US Fish & Wildlife Service
Background Contaminants Evaluation of the Republican River Drainage Colorado, Kansas, and Nebraska
Date of this Version
This study was conducted to determine background levels of metals and organochlorine compounds in aquatic habitats in the Republican River basin, a large watershed in eastern Colorado, eastern Wyoming, southern Nebraska, and northwestern and northcentral Kansas. Reservoirs and their tributaries in the basin are concentration areas for bald eagles, migratory waterfowl, and occasionally for whooping cranes and other federally-listed threatened and endangered wildlife. The sampling was done to assess risk to federal trustee resources that use aquatic habitats in the basin.
We sampled sediments at 29 locations and fish at 30 locations on the Republican River and tributaries in eastern Colorado, southern Nebraska, and northern Kansas in 1989 and 1990 to assess concentrations of metals and long-lived organochlorine compounds in the basin.
Arsenic concentrations in sediments from the upper end of Lovewell Reservoir and from White Rock Creek below the reservoir were very high. Further investigation of the source(s) of the arsenic and its distribution may be warranted.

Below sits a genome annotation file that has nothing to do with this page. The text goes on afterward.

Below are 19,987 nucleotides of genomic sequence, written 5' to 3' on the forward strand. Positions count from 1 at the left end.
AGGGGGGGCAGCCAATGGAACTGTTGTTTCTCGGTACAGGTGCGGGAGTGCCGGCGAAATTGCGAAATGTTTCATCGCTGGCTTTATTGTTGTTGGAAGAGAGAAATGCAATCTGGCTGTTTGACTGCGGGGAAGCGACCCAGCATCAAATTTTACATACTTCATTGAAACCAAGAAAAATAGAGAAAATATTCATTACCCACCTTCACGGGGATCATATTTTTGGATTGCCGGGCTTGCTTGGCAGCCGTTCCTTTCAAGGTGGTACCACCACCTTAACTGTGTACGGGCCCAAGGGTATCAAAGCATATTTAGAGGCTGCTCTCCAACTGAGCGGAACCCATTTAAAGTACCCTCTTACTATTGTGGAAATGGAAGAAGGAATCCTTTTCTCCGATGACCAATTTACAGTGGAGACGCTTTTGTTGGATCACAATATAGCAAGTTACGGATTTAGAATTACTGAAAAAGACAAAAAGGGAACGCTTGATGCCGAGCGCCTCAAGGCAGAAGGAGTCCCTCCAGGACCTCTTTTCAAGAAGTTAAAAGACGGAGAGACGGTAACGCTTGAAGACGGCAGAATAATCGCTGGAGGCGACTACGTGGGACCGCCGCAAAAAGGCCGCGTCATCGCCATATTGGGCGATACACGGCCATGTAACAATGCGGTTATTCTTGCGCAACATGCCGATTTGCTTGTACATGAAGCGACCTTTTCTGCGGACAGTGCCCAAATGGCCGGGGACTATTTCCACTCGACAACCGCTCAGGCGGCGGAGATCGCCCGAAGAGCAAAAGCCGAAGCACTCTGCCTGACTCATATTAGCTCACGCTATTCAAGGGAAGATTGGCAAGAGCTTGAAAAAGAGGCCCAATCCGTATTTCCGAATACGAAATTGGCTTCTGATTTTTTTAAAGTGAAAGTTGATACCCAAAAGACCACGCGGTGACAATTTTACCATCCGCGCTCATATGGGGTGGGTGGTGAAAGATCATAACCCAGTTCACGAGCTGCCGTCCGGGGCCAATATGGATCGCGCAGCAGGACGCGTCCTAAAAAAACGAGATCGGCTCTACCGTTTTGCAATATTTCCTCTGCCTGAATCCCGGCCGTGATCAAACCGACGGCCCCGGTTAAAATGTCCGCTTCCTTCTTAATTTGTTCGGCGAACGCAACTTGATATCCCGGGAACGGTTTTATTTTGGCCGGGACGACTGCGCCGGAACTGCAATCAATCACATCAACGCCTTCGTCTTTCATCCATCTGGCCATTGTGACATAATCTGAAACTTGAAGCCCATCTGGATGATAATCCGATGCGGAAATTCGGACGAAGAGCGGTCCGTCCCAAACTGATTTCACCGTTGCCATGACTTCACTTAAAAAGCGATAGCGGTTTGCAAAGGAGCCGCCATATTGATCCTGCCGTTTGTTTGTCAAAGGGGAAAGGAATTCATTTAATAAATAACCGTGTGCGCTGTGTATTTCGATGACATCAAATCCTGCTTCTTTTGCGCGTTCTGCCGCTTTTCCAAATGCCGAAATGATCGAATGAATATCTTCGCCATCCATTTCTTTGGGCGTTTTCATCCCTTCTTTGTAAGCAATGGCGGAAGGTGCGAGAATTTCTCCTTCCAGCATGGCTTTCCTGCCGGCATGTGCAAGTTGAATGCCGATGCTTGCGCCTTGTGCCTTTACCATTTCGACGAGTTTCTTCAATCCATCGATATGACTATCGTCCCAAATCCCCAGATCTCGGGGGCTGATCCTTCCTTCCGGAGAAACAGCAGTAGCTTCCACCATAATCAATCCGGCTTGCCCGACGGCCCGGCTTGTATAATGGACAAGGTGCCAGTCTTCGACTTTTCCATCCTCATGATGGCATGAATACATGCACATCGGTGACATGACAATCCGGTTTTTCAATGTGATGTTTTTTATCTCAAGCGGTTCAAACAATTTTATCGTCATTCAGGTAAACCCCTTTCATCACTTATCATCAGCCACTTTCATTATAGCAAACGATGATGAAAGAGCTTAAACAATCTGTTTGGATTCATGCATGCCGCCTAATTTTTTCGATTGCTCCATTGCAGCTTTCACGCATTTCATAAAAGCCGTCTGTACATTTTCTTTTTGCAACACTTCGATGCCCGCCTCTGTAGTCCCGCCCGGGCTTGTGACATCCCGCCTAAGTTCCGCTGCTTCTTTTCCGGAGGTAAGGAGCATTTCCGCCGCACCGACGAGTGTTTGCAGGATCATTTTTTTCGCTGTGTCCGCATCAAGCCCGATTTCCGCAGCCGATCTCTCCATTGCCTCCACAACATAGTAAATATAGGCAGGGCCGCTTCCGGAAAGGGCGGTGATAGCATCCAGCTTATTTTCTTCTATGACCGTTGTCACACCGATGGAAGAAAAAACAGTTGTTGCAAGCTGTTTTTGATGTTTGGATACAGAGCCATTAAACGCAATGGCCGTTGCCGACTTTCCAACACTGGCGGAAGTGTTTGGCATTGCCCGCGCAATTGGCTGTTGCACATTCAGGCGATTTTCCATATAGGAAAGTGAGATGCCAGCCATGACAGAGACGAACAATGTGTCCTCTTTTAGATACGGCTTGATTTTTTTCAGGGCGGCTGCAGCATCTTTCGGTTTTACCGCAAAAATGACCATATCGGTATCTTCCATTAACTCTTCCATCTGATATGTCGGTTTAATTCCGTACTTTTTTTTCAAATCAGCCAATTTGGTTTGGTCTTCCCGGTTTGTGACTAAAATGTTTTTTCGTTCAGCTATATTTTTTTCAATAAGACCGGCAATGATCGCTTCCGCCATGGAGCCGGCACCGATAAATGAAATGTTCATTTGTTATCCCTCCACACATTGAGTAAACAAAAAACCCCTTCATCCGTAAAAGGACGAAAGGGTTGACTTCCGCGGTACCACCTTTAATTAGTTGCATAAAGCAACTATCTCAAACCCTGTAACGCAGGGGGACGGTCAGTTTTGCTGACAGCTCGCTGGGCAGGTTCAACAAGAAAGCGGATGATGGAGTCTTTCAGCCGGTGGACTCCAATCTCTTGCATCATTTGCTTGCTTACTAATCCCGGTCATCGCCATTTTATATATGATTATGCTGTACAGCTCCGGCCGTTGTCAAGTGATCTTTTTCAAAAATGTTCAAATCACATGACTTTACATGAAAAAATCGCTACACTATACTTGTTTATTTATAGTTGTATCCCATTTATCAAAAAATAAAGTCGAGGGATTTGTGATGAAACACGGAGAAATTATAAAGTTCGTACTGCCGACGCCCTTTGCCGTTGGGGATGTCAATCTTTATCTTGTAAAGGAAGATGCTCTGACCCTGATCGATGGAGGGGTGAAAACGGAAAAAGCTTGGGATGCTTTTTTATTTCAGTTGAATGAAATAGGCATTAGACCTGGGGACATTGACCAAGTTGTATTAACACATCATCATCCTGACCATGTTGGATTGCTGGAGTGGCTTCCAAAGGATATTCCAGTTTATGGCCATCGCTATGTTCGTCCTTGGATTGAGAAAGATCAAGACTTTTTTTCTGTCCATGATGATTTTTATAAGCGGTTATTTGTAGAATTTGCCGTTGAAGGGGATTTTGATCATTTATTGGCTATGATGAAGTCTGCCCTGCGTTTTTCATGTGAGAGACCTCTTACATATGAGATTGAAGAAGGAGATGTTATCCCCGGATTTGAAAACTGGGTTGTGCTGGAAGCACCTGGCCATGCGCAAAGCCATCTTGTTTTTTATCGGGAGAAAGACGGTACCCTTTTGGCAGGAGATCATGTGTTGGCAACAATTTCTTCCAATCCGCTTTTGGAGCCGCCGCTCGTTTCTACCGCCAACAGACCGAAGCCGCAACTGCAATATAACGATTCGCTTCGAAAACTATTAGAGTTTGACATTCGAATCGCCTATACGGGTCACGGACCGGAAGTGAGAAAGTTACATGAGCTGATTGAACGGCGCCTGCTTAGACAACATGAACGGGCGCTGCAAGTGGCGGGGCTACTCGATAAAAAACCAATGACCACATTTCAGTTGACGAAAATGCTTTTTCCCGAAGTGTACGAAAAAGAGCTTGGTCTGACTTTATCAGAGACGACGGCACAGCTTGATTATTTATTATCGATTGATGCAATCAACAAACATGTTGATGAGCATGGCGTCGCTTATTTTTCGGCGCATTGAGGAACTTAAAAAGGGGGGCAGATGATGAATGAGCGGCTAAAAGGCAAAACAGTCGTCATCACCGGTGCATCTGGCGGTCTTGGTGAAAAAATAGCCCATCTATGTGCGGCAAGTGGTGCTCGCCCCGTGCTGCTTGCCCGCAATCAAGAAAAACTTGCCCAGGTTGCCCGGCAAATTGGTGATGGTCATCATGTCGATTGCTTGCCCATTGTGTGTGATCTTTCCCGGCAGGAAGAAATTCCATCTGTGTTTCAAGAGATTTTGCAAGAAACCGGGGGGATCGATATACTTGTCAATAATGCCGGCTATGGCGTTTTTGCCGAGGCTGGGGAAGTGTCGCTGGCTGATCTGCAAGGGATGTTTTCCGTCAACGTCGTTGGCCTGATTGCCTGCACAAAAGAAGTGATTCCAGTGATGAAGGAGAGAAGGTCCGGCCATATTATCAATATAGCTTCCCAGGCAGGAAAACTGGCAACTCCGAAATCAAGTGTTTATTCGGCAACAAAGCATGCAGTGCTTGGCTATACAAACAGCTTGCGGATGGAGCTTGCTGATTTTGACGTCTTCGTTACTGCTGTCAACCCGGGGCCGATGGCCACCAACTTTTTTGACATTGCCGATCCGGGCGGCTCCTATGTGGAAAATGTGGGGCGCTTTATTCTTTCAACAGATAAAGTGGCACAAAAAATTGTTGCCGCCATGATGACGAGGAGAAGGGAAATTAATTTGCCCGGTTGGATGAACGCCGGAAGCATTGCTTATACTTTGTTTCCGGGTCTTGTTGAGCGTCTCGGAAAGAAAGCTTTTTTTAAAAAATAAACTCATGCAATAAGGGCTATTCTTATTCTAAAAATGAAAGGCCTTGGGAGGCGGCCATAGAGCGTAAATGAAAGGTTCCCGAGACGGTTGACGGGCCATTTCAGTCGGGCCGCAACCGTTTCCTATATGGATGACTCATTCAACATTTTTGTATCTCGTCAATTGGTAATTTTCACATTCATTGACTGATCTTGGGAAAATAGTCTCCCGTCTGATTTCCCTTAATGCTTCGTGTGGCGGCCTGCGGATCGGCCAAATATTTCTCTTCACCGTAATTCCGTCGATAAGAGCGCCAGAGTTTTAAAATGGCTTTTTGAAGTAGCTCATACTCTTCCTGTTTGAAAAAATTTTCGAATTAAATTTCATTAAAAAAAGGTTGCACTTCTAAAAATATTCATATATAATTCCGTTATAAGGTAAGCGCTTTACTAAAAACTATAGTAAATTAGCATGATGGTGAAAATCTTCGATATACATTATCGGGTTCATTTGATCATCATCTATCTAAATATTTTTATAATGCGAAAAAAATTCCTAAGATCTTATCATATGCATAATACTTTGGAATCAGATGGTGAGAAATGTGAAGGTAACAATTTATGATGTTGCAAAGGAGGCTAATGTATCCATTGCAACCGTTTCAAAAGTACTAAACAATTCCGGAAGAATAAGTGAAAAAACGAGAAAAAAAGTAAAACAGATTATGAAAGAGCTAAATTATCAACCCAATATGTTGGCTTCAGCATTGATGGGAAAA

Copper concentrations in White Rock Creek and upper Lovewell Reservoir sediments are suspect, and copper concentrations in the upper end of Norton Reservoir are high.
Zinc concentrations in many of the sediment composites we collected were well above the mean concentrations found in U.S., western U.S., and northern Great Plains soils.
Barium concentrations in fish were higher than those in fish from other collection locations in Kansas. The concentration found in the dace and chub composite from the St. Francis Wildlife Area was especially high. However, because information about the effects of barium on fish or wildlife is very limited, we can not estimate the effects, if any, of the concentrations in fish samples we collected.
Fish composites at ten sampling locations contained high levels of chromium. However, assessment of these concentrations is difficult because there are no obvious sources of contamination associated with the collection locations.
Published in Contaminant Report Number: R6/512M/93, 1-57, (1993)